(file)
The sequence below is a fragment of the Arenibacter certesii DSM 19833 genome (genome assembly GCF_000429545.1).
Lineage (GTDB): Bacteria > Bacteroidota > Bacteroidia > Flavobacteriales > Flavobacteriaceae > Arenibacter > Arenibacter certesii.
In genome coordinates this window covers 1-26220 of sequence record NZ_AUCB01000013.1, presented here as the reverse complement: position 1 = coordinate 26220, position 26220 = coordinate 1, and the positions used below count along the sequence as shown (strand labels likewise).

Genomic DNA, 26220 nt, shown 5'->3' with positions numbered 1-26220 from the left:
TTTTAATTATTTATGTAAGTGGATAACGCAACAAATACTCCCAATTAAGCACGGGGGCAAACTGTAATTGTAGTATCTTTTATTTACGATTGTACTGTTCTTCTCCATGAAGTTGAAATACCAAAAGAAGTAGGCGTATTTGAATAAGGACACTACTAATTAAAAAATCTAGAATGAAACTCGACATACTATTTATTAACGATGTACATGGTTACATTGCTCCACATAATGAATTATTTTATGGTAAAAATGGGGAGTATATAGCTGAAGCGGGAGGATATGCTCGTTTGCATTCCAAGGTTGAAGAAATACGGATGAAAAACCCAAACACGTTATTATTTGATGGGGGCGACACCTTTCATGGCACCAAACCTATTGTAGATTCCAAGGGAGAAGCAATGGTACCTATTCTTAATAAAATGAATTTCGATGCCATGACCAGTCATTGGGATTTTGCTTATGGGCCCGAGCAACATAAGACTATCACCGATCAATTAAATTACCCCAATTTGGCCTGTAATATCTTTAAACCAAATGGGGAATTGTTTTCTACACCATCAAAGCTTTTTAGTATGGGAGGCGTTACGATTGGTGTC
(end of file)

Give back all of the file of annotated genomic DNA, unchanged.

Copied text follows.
The sequence below is a fragment of the Arenibacter certesii DSM 19833 genome (genome assembly GCF_000429545.1).
Lineage (GTDB): Bacteria > Bacteroidota > Bacteroidia > Flavobacteriales > Flavobacteriaceae > Arenibacter > Arenibacter certesii.
In genome coordinates this window covers 1-26220 of sequence record NZ_AUCB01000013.1, presented here as the reverse complement: position 1 = coordinate 26220, position 26220 = coordinate 1, and the positions used below count along the sequence as shown (strand labels likewise).

Genomic DNA, 26220 nt, shown 5'->3' with positions numbered 1-26220 from the left:
TTTTAATTATTTATGTAAGTGGATAACGCAACAAATACTCCCAATTAAGCACGGGGGCAAACTGTAATTGTAGTATCTTTTATTTACGATTGTACTGTTCTTCTCCATGAAGTTGAAATACCAAAAGAAGTAGGCGTATTTGAATAAGGACACTACTAATTAAAAAATCTAGAATGAAACTCGACATACTATTTATTAACGATGTACATGGTTACATTGCTCCACATAATGAATTATTTTATGGTAAAAATGGGGAGTATATAGCTGAAGCGGGAGGATATGCTCGTTTGCATTCCAAGGTTGAAGAAATACGGATGAAAAACCCAAACACGTTATTATTTGATGGGGGCGACACCTTTCATGGCACCAAACCTATTGTAGATTCCAAGGGAGAAGCAATGGTACCTATTCTTAATAAAATGAATTTCGATGCCATGACCAGTCATTGGGATTTTGCTTATGGGCCCGAGCAACATAAGACTATCACCGATCAATTAAATTACCCCAATTTGGCCTGTAATATCTTTAAACCAAATGGGGAATTGTTTTCTACACCATCAAAGCTTTTTAGTATGGGAGGCGTTACGATTGGTGTC